* Anything that weakens the West strengthens Russia by default.

Not exactly rocket science.
 

Mr. Tea

Shub-Niggurath, Please
Staff member
I would assume the reasoning goes something like...
Plus the less tangible but equally obvious point that Putin is all about white, culturally Christian ethnostates holding back the barbaric dusky hordes and resisting the pernicious influence of those rootless cosmopolitans. There is a clear confluence of interest between him, the Brexiteers here and Trump's supporters in the USA.
 

Corpsey

call me big papa
What place does the traditional Murdoch-dominated media have in all this?

I dunno if their influence was overplayed in the past, but I wonder if you still have to suck up to RM nowadays to get elected (if you ever did)?
 

Mr. Tea

Shub-Niggurath, Please
Staff member
That reasoning is fine and logically consistent. But that doesn't make it true.
Even ignoring the question of direct influence on the referendum, there's still the Petersburg troll farm and the hundreds of fake Twitter accounts, which have been pumping out a constant stream of pro-Brexit propaganda and disinformation for years:

https://www.theguardian.com/world/2...-run-fake-accounts-posted-bogus-brexit-tweets

The idea that there's any ambiguity in how Putin feels about the issue is pretty silly.
 

john eden

male pale and stale
Well, that's true, but with the Lib Dems, after 2010 I swore I would never vote for them again, I saw it as a massive betrayal. Actually after Brexit I realised that there were bigger issues and I was prepared to be persuaded (potentially) but it was the first thing in my mind when anyone mentioned them. And there were lots of articles about that, Labour mentioned it a lot, I heard it from friends, I saw it when I turned on BBC worldwide. Come on, it was everywhere. The coalition was from 2010 not 1983, I can't believe you're trying to say that it wasn't a factor - a lot of the same people who were there then were there for the election, including the leader.
I went to North Wales over Christmas to see my partner's family. I saw a load of people there and none of them even mentioned the election or Brexit. These are not people who are reserved or scared of brining up difficult subjects. They just don't really give a monkeys about politics.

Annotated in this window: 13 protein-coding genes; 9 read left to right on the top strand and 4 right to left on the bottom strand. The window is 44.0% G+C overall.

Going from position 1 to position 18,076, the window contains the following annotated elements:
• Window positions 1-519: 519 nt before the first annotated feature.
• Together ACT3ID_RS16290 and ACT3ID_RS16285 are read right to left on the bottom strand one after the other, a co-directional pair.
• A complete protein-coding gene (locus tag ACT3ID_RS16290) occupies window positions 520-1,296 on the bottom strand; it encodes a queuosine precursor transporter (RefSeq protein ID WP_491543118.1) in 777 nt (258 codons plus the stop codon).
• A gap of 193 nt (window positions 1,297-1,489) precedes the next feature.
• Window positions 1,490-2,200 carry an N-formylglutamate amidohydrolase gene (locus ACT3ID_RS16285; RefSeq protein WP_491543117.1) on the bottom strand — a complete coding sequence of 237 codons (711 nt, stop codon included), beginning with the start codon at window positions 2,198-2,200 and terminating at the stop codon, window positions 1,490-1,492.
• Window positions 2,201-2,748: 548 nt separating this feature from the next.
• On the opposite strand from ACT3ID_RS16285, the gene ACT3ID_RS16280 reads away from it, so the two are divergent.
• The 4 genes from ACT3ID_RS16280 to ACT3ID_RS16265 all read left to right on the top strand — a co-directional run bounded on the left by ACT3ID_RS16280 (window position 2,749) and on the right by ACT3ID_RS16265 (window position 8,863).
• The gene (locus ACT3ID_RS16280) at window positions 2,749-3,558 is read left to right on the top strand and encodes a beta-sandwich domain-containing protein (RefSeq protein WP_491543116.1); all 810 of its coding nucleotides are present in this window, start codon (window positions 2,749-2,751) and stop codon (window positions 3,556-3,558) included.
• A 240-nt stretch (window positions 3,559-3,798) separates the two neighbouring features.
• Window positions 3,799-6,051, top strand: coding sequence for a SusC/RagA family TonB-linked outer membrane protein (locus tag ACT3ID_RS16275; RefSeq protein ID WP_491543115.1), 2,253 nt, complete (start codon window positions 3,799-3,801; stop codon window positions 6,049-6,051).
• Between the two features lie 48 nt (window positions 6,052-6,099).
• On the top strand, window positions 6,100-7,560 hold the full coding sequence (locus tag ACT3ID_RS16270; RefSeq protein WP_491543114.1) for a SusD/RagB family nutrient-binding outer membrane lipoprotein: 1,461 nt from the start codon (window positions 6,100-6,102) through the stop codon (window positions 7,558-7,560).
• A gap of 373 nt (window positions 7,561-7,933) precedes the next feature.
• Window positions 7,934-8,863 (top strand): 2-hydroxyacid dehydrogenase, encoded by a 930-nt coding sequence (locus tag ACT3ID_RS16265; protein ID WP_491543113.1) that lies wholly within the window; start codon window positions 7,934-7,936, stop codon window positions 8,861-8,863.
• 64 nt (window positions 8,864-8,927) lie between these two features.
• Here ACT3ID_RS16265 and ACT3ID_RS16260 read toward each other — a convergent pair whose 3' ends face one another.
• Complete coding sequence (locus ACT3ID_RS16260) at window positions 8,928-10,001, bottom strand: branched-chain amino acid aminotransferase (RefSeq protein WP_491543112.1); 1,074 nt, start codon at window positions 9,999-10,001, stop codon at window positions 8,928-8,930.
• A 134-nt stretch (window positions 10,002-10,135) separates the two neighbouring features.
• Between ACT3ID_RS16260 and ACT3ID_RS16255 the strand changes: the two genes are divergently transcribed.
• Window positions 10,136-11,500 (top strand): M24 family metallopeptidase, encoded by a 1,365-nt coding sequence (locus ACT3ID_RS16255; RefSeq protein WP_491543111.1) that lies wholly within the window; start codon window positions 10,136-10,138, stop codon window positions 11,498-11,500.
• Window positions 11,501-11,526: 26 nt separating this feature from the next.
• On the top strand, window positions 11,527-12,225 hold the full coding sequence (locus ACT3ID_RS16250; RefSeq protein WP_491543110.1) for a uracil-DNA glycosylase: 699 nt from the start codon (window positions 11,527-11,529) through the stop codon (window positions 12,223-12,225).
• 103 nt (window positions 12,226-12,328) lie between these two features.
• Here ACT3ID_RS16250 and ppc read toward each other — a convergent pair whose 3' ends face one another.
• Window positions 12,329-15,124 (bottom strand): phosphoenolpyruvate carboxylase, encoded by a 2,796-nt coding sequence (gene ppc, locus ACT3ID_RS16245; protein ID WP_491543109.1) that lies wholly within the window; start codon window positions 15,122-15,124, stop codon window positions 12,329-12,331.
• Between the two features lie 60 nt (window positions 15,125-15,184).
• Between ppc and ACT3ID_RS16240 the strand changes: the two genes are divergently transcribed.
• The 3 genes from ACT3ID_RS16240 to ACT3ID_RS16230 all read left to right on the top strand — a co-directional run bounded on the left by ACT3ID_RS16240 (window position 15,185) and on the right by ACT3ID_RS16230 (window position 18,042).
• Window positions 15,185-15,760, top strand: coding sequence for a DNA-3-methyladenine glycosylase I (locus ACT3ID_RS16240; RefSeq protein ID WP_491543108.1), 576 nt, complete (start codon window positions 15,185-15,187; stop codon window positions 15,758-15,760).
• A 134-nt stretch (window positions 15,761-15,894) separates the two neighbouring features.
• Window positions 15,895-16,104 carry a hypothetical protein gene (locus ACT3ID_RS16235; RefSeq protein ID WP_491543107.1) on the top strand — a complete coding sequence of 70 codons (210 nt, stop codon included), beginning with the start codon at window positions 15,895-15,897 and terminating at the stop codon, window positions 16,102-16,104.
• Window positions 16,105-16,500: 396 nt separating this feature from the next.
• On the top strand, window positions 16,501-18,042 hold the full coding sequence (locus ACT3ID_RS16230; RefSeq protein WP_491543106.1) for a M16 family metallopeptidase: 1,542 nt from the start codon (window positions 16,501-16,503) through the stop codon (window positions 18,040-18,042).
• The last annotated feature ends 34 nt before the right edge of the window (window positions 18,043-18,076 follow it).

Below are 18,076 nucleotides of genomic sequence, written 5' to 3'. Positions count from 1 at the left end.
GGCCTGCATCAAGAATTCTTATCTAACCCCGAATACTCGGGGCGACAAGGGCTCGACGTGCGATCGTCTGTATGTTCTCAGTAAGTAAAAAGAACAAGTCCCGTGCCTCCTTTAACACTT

And most of them never went to University. So I doubt they care that much about student fees.

One of the biggest problems with politically engaged people in this country is that they vastly overestimate how interested in this stuff normal people are.

The whole Laura Kuenssberg / parliamentary soap opera just doesn't appeal to people more than Love Island.
 

john eden

male pale and stale
What place does the traditional Murdoch-dominated media have in all this?

I dunno if their influence was overplayed in the past, but I wonder if you still have to suck up to RM nowadays to get elected (if you ever did)?
I think the slow drip of anti-Corbyn material from Murdoch et al was definitely a factor. You can lay Corbyn=IRA squarely at his feet I think?

Blair understood this and it worked for him. Hard to know if that's a media empire in decline or not...
 

Mr. Tea

Shub-Niggurath, Please
Staff member
And most of them never went to University. So I doubt they care that much about student fees.
The argument that tuition fees are irrelevant to working-class people is a bit cart-before-the-horse, isn't it? Perhaps some of them might have liked to go to university if it wasn't so fucking expensive these days.

And I don't know where the whole "most people don't care about politics" argument really gets us. Millions of them cared enough to vote to leave the EU in 2016. Many of them may not care about Brexit any more, but they will care about it when there are massive layoffs after foreign investment dries up (a process that's already begun, of course), the price of damn near everything goes due to import tariffs and the weakened pound, infrastructure starts to crumble with the withdrawal of EU regional grants, and so on.

And those who aren't native white Brits have already been made to care by the big spike in racist hate crimes.
 

john eden

male pale and stale
The argument that tuition fees are irrelevant to working-class people is a bit cart-before-the-horse, isn't it? Perhaps some of them might have liked to go to university if it wasn't so fucking expensive these days.

And I don't know where the whole "most people don't care about politics" argument really gets us. Millions of them cared enough to vote to leave the EU in 2016. Many of them may not care about Brexit any more, but they will care about it when there are massive layoffs after foreign investment dries up (a process that's already begun, of course), the price of damn near everything goes due to import tariffs and the weakened pound, infrastructure starts to crumble with the withdrawal of EU regional grants, and so on.

And those who aren't native white Brits have already been made to care by the big spike in racist hate crimes.
The people I'm talking about hated school and left as soon as they were able to. Most of them did labouring jobs but a good few have now built up successful businesses. Two of them didn't have a single book in their house until they had kids.

Obviously they are intelligent and resourceful and absolutely have the capacity to do a degree. But they have never shown any inclination to do so. Funded apprenticeships / T-levels etc is a bit more like it.

Making University education central to the culture wars is a grave error.

To be politically effective you have to understand where people are at. This is one reason why the legions of twtterati triumphalist graduates bringing socialism to the masses was such a spectacular failure.

Of course politics affects people. The problem is that a lot of people are so used to being waterboarded by life that they feel powerless to do anything about it.

They don't believe you when you tell them that they will get free broadband.
 
Top